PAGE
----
One of the unique gifts that Christianity brings to today’s debates over human sexuality is that while it celebrates the importance of love in sexual relationships and readily acknowledges and makes provisions for the reality that people struggle with carnal lust, it offers human sexuality another – and, I would argue, better – root.  It adds to the sentimental and to the carnal the aspirational.  This root sees human sexuality as something that reaches beyond the private love of two individuals and certainly beyond the fleshly lusts of one individual and seeks to reflect something of God’s love and His created order in its expression of human love and our relational order.  This aspirational root, rather than self-righteously condemning people who fall short of it, grieves over sexual sin and gently invites sexual sinners to turn from their sin and aim higher, just as Jesus does with the woman caught in adultery when He invites her to, “Go now and leave your life of sin” (John 8:11).  The Christian aspirational root of sex trades the brutality of Brunei for the blessings of rightly ordered relationships and the legislative problems of Utah for the redemption won by Christ.

The best picture of aspirational sexuality can be found in Christian marriage, which is itself an aspirational picture of Christ’s love for the Church – a love so deep that it led Him to lay down His life on a cross.  On the cross, perfect righteousness and infinite forgiveness meet.  May we, as those who follow Christ, aspire to hold forth to sexual sinners what Christ first held out to us from the cross.  He is our way forward.

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April 8, 2019 at 5:15 am Leave a comment

A Vote Splits the United Methodist Church

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In a world where views on human sexuality serve as wedges the drive deep disunity, the United Methodist Church voted last week in a special conference to retain its practice of not ordaining practicing homosexuals into ministry, according to the stance outlined in its Book of Discipline:

The practice of homosexuality is incompatible with Christian teaching. Therefore self-avowed practicing homosexuals are not to be certified as candidates, ordained as ministers, or appointed to serve in the United Methodist Church.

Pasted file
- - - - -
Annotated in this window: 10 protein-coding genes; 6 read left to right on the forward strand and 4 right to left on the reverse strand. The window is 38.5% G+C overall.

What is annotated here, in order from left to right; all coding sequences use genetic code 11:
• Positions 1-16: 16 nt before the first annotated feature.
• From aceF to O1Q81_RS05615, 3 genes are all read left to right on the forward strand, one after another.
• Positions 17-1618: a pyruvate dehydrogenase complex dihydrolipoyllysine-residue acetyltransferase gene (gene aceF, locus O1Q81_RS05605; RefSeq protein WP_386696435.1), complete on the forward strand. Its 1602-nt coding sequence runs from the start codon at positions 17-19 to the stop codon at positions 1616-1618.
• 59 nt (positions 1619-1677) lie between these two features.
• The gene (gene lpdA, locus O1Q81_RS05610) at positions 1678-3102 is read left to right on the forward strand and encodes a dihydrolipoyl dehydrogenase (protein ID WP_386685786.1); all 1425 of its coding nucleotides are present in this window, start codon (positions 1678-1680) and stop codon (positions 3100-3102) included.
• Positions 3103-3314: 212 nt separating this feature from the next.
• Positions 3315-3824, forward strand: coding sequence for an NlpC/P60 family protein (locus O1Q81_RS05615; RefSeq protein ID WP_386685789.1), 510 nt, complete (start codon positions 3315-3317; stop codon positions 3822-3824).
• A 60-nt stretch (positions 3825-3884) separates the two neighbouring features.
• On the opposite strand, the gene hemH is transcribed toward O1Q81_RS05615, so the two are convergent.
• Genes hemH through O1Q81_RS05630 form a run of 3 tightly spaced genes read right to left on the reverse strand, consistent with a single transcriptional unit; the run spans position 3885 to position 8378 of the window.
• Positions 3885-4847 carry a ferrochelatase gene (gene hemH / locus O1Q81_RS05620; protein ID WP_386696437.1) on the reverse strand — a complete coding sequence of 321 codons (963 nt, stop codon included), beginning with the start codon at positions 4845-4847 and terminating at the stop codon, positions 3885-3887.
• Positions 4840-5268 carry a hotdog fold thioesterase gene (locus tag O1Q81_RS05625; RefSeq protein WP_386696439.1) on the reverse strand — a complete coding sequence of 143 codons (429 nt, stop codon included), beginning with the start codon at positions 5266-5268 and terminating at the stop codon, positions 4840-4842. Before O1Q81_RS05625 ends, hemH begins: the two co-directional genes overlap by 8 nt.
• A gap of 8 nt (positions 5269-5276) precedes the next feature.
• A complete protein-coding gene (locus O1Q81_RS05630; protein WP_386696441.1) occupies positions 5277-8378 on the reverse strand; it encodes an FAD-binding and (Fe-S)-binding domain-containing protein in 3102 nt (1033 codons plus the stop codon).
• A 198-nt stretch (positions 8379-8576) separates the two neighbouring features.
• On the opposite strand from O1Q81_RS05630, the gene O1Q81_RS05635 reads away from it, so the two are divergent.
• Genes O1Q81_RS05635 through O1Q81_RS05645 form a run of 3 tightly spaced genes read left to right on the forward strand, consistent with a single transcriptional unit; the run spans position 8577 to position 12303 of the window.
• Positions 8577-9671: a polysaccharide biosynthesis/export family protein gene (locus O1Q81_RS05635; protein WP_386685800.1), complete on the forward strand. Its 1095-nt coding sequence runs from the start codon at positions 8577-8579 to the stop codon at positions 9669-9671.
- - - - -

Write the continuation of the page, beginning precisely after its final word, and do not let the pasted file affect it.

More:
The UMC is almost certainly headed for a split.  The vote was close:  53 percent to 47 percent were in favor of not ordaining practicing homosexuals.  What is especially interesting is from where many of these more traditional votes came.  The New York Times reports:

While membership has steadily declined in the United States over the past 25 years – a trend that is true for most mainline Protestant denominations – it has been growing in Africa.  About 30 percent of the church’s members are now from African nations, which typically have conservative Christian views; in many of them, homosexuality is a crime.

What Methodists believe in the progressive West turns out to be very different from what Methodists believe in the African South.

In one sense, those who reject a traditional and, I would argue, orthodox view of human sexuality are stuck with a Gordian knot that is not easily cut.  On the one hand, anything less than a full endorsement of all the causes célèbres of the LGBTQ movement is anathema in many progressive circles.  On the other hand, the same progressive circles that demand an affirmation of all kinds of human sexualities also decry a Western cultural imperialism that seeks hegemony over other cultures that think and act differently.  But it is difficult to see the reactions of many progressives within the UMC as anything other than a soft form of the very imperialism these progressives claim to reject.  Take, for instance, the response of Will Willimon, a longtime prominent voice in Methodism, to the vote:

The traditionalists did a bang-up job of political organizing and counting the votes. The progressives were all busy talking about unity and community and listening and loving. The conservatives were on the floor getting the votes.

Willimon’s inference seems to be that traditionalists played politics cynically while progressives loved selflessly.  I’m not sure this accusation adequately captures the truth of this debate – or this vote.

Those who claim Christ’s name are called to love, care for, listen to, defend, and invite in those who are LGBTQ while also upholding certain guidelines and guards around human sexuality.  The only way to cut the Gordian knots of competing cultures is to look beyond these cultures to the One who loves all people from every culture.

As a Christian, I uphold a traditional – and, I would argue, biblical – sexual ethic because I have this hunch that the culture and the age in which I live does not always know what’s best for it.  There are truths that are bigger than what we can see or know right now that stretch across space and through time.  The Christian sexual ethic extends beyond my zip code, my state, and my nation.  It also extends beyond my time.  It was around before me.  And it will continue on after me.  Thus, I am called by Scripture to humbly submit myself to this ethic while also loving those who vehemently disagree with this ethic.  After all, love is a really important Christian ethic, too.